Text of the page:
What Happens To Your Credit Report When You Die?

The topic of this article comes across almost like a stupid question.  What happens to your credit report when you die?  This guy on the left came to visit so who cares?  You’re dead and I’m sure you’ve long since stopped concerning yourself with your credit report in lieu of more important items. The issue here has more to do with what your family members need to be aware of and do regarding your credit when you pass away.

Everything begins with the family notifying creditors, financial institutions, the Social Security Administration, and the credit bureaus that one of their relatives is now deceased. This guarantees that all parties have been informed.  It is important to inform these companies as soon as possible to help prevent fraud.  Unfortunately, there are some fraudsters that read death notices just for information that can be used to steal your relative’s identity.

When creditors are notified of your relative’s death this information is reported by them to the credit bureaus and the account is coded as belonging to a deceased person.  Only their particular account, such as a credit card, is coded as deceased, not the entire credit report.  If the account is shared with another person jointly or as an authorized user, the deceased indicator may also be reflected on their accounts. The joint account is usually closed by the creditor and the other party will need to apply for the account under their own name.

At this point the deceased relative’s credit report will no longer be scoreable.  A credit report with a deceased indicator is cannot be scored. This helps to ensure that no new lender will extend credit in their name as a credit score is almost always required.

The Social Security Administration adds the Social Security Number of the deceased individual to their database as belonging to a deceased person. This database is a component of many fraud detection databases including those used by the credit bureaus.  The credit bureaus place an indicator or flag on the credit report that indicates that this Social Security Number belongs to a deceased person. This flag is on the entire credit report, not just an account.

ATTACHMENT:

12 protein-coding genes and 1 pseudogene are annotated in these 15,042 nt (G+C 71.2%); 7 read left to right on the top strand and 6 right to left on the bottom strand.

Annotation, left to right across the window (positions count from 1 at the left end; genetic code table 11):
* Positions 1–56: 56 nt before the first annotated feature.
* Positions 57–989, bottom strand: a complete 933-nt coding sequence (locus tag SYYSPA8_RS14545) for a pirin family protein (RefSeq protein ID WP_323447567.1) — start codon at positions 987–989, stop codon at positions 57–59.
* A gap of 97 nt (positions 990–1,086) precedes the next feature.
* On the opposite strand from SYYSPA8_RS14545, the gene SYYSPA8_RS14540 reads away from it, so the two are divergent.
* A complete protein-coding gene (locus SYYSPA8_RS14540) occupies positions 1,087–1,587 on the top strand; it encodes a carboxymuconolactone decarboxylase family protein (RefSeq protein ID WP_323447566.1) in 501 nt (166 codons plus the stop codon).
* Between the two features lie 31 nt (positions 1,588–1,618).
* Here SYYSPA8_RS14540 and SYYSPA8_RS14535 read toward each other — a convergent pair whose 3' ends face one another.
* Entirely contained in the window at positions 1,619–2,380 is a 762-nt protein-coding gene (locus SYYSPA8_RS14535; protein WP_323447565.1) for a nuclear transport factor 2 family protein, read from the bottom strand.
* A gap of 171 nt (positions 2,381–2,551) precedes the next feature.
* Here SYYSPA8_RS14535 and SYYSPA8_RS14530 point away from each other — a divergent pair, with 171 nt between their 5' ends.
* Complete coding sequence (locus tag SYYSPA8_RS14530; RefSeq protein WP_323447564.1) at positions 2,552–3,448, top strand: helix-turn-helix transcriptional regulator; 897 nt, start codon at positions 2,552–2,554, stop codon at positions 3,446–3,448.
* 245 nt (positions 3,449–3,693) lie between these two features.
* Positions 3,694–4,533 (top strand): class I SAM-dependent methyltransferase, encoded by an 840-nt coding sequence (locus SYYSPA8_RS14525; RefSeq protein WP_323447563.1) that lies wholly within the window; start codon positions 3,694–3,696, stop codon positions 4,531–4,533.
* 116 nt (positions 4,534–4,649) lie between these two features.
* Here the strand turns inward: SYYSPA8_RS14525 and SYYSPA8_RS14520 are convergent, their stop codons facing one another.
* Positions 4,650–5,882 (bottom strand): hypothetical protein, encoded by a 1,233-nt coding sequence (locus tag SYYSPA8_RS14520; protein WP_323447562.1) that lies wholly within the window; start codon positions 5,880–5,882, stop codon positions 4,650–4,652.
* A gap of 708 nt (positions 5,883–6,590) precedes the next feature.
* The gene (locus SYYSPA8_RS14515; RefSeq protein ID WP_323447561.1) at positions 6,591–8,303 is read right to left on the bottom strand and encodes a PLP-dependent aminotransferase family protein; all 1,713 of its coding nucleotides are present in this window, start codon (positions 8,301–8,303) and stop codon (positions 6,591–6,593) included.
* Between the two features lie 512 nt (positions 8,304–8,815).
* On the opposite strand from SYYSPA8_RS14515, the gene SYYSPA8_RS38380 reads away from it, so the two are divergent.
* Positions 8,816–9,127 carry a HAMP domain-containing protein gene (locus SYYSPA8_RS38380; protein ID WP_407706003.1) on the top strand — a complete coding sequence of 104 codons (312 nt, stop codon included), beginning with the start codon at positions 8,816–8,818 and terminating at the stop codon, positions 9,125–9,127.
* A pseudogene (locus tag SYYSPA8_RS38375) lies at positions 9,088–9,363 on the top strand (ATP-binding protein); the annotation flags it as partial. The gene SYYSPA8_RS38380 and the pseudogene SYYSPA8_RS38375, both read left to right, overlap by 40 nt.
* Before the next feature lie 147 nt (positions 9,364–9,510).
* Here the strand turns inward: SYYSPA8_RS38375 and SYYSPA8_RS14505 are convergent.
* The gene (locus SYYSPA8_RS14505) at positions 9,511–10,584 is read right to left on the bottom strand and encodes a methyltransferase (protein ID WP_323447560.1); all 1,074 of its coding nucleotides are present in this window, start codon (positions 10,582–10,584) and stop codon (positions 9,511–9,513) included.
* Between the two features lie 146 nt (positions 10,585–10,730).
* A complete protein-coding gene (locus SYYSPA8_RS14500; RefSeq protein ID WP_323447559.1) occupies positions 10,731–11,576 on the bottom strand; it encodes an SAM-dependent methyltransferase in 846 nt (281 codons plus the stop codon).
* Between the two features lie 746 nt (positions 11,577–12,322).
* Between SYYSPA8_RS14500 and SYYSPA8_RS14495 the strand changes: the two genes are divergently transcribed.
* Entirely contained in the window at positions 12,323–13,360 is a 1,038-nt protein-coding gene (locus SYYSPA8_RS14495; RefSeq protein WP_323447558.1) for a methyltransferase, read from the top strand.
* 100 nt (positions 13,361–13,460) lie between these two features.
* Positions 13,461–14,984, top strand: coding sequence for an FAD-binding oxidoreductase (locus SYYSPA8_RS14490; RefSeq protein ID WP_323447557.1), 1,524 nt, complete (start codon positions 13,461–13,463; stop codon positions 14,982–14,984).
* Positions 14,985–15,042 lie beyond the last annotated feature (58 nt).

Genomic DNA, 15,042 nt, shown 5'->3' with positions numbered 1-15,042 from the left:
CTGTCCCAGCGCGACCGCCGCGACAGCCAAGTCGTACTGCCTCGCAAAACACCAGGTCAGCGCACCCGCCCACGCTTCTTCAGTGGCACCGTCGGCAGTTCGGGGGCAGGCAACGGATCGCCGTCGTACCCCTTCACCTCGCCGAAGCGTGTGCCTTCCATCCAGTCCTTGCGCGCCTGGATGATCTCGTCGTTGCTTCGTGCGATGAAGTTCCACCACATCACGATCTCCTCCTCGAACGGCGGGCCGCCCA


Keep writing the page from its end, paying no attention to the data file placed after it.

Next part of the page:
To make sure the three credit bureaus have received updates on your relative from the Social Security Administration and from the creditors, you should also contact the bureaus directly.  To have them place a death notice on your relative’s credit report, send a letter via certified mail with return receipt requested to each bureau.  In the letter you should include the decedent’s full name, Social Security Number, address, date of birth, date of death, and enclose a copy of the death certificate. Send the letter to each bureau at the following addresses:

  • Equifax,  P.O. Box 105069,  Atlanta, GA 30348, 1-800-658-111
  • Experian,  P.O. Box 9530 , Allen, TX 75013 , 1-888-397-3742
  • TransUnion,  P.O. Box 6790,  Fullerton, CA 92834 , 1-800-888-4213

The credit report of your relative is not likely to be deleted but remains to prevent fraudulent accounts from being opened using your relative’s name and Social Security Number. You should also place a credit freeze on the reports, if the bureaus allow you to do so, to prevent any access to your relative’s credit reports.

JRU on 60 Mins SetCredit Reporting Expert, John Ulzheimer, is the President of Consumer Education at SmartCredit.com, the credit blogger for Mint.com, founder of www.creditexpertwitness.com and a Contributor for the National Foundation for Credit Counseling.  He is an expert on credit reporting, credit scoring and identity theft. Formerly of FICO, Equifax and Credit.com, John is the only recognized credit expert who actually comes from the credit industry.  You can follow John on Twitter here.

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